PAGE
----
BONUS: Nastiest. Review. Ever. Forget who forwarded this to me; it was some time last year. When someone begins “This is the worst thing I’ve ever read” and still has 1,339 words of elaboration left in him, you know you are in the presence of pure, burning hatred.

The London Review of Books personal ad of the month, June 2005

Tuesday 7 June 2005

Ah – to return to student days! Private Tuscan villas, carefree womanising, yachting and riding the horses on father’s orchard. Moneyed M (51), will make you aware of it at every opportunity, and then blame you for his downfall and current penury. Are you proud of dragging me down to your level? Maybe not now, but give it a month or so after you’ve replied to Box no. 10/11.
Plus, now they’re holding singles nights at their bookshop! I’m tempted to shell out 4 quid to go along and see just who writes these things.

The first London pilgrimage: Ezra Pound

Tuesday 31 May 2005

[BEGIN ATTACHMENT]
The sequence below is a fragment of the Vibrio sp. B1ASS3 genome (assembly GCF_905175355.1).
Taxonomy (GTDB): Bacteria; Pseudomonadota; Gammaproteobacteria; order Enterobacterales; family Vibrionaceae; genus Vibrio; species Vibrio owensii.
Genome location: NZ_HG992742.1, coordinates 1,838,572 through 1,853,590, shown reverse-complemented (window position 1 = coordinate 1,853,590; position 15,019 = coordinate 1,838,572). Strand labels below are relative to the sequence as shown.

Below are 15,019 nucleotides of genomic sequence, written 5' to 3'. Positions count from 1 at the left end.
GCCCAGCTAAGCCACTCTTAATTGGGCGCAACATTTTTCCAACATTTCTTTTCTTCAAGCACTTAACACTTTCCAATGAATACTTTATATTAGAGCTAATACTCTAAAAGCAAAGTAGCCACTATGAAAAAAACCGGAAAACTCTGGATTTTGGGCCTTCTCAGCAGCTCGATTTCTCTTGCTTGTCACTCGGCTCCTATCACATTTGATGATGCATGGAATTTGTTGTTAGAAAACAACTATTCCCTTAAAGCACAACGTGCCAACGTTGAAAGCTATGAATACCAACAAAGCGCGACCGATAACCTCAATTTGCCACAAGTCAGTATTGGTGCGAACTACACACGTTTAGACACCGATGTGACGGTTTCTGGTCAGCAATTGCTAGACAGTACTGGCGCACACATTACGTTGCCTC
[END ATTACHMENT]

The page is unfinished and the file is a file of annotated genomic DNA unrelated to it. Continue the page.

This is Christine. She lives in Ezra Pound’s house. Well, it wasn’t his house exactly but he did live there for five years, on the first floor, according to Christine. She happened to be popping down to the shops at the time I was photographing her house and asked if I was a Pound fan.
I don’t care much about biography, particularly when it comes to “understanding” or learning more about writers or composers I’m interested in. It’s always the work I want to find out more about, not how the person who made it was living at the time. The one exception I’ve made is for Ezra Pound, my favourite poet. Yes, I know he was a mad, fascist anti-Semite, but he’s also a revolutionary, beautiful and fascinating writer (although some of that fascination comes from the writing’s frequent difficulty and wildly variable quality), and just about everyone writing over the past century has been influenced by him to some extent, whether they like it or not.
I was compelled to read Pound biographies because appreciating his work becomes inextricable from understanding his political and economic opinions, bizarre and repugnant as they often are. Untangling the issues of what he did or did not do, and how and why he did them, becomes essential when arguing with people who think he’s an unintelligible Nazi loony.